(The Center Square): A bill that expands and causes permanent telehealth in Texas to go to Governor Greg Abbott’s table for signature. Telemedicine, or telehealth, allows doctors to care for patients outside of the traditional office visit.
During last year’s state shutdown, Abbott temporarily granted state exemptions to allow medical services from existing Texas Health and Human Services Commission programs to be offered to patients through telemedicine / telehealth. The waivers helped patients receive timely medical care through online appointments and it was also shown to be cost effective.
The new bill makes these waivers permanent and expands access to care in a number of ways.
HB 4, presented by Four Price representative R-Amarillo, received widespread public and bipartisan support. It was passed unanimously in the House and Senate by votes of 147-0 and 30-0, respectively.
“Utilization technology,” Price argues, “has the potential to continue to improve patient outcomes by making the patient see and receive treatment in a more timely manner. In addition, the use of telemedicine provides greater access to specialists. doctors from all over the state ”.
The legislation was introduced in response to Abbott asking the legislature for the resignations to be permanent. In his State of the Union address in February, Abbott said Texas “should take the opportunity of this session to permanently expand telemedicine so that all Texans in all regions of the state are they can benefit, ”which is what the bill seeks to do.
Abbott is expected to sign the bill, which will go into effect Sept. 1.
The bill addresses the gaps related to the use of technology in providing services and information to many Texas patients.
It allows the creation of guidelines on how providers can use email or text messages to communicate with patients, allows the use of “telecommunications or information technology” in outpatient programs for the treatment of abuse of substances and adds rural health clinics to the list of providers, including federally qualified health centers.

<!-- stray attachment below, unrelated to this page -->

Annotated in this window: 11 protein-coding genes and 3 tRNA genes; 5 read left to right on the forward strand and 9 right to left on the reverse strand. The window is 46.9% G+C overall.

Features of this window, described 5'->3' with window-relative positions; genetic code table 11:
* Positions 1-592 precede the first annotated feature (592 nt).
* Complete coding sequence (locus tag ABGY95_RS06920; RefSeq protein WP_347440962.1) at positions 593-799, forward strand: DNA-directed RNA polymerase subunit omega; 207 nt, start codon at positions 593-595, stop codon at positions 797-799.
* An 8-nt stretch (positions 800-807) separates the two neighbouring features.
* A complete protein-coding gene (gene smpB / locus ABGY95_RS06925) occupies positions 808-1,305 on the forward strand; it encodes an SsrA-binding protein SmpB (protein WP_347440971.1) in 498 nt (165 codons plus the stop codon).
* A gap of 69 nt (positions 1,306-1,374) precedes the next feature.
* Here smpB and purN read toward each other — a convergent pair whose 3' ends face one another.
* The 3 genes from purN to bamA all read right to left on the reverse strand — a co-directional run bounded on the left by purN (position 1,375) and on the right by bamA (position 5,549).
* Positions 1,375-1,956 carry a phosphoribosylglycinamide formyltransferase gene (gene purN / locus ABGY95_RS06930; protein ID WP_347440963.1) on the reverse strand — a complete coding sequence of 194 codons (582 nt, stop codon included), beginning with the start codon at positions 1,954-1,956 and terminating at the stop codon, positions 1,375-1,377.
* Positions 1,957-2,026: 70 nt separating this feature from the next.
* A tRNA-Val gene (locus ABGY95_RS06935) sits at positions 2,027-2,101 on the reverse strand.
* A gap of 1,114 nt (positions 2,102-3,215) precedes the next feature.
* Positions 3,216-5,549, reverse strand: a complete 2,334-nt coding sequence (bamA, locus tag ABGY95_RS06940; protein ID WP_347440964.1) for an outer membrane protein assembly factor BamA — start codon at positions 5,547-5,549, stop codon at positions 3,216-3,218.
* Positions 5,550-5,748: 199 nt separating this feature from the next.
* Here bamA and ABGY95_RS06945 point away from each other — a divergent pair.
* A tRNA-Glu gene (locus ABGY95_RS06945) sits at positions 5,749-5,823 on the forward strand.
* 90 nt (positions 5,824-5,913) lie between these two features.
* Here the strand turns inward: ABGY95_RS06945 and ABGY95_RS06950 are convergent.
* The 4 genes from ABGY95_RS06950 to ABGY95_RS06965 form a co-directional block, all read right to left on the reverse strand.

It includes public health and Medicaid plans, preventive health and wellness screenings, case management services, physical therapy, occupational and speech therapy, nutritional counseling, behavioral health assessments and services, among other types of office visits.
It will remove permission from the Texas Medical Board to establish a general requirement for first face-to-face visits, according to the Texas Medical Association. However, the council is still empowered to ensure that “patients who use telemedicine services receive adequate, quality care.” The law still requires that “physicians meet the same level of care as is required for a face-to-face visit,” that is, if a physical examination or any other aspect of a face-to-face visit is required to perform. the level of care, the patient should be seen in person, not virtually.
The new law also eliminates the requirement for a clinical place of service, as long as the standard of care is not compromised. Previously, the board imposed certain requirements based on the patient’s location, according to the association’s notes.
“The new rules eliminate location distinctions, emphasizing rather than establishing a patient-physician relationship and satisfying the level of care,” he says.
The association has provided information on its website about what the new law means for patients and how they can use the technology to participate in telemedicine.